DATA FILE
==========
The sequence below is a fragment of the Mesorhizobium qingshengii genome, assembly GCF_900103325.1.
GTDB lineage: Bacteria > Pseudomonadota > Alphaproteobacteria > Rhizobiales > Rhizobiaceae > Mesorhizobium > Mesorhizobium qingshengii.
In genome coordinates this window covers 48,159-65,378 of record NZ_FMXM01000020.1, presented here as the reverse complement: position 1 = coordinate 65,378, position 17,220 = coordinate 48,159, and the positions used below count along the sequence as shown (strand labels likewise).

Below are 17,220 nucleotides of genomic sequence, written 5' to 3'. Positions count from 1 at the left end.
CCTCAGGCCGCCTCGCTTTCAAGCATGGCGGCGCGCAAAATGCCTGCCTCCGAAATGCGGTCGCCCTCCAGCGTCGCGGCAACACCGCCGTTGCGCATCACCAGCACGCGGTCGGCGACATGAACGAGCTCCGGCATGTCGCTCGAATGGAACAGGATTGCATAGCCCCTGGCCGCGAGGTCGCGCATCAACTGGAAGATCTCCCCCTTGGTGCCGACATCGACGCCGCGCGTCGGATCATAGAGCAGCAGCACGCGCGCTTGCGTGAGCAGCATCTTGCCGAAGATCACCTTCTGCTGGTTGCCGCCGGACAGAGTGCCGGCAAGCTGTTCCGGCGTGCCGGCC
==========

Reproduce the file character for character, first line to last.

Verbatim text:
The sequence below is a fragment of the Mesorhizobium qingshengii genome, assembly GCF_900103325.1.
GTDB lineage: Bacteria > Pseudomonadota > Alphaproteobacteria > Rhizobiales > Rhizobiaceae > Mesorhizobium > Mesorhizobium qingshengii.
In genome coordinates this window covers 48,159-65,378 of record NZ_FMXM01000020.1, presented here as the reverse complement: position 1 = coordinate 65,378, position 17,220 = coordinate 48,159, and the positions used below count along the sequence as shown (strand labels likewise).

Below are 17,220 nucleotides of genomic sequence, written 5' to 3'. Positions count from 1 at the left end.
CCTCAGGCCGCCTCGCTTTCAAGCATGGCGGCGCGCAAAATGCCTGCCTCCGAAATGCGGTCGCCCTCCAGCGTCGCGGCAACACCGCCGTTGCGCATCACCAGCACGCGGTCGGCGACATGAACGAGCTCCGGCATGTCGCTCGAATGGAACAGGATTGCATAGCCCCTGGCCGCGAGGTCGCGCATCAACTGGAAGATCTCCCCCTTGGTGCCGACATCGACGCCGCGCGTCGGATCATAGAGCAGCAGCACGCGCGCTTGCGTGAGCAGCATCTTGCCGAAGATCACCTTCTGCTGGTTGCCGCCGGACAGAGTGCCGGCAAGCTGTTCCGGCGTGCCGGCC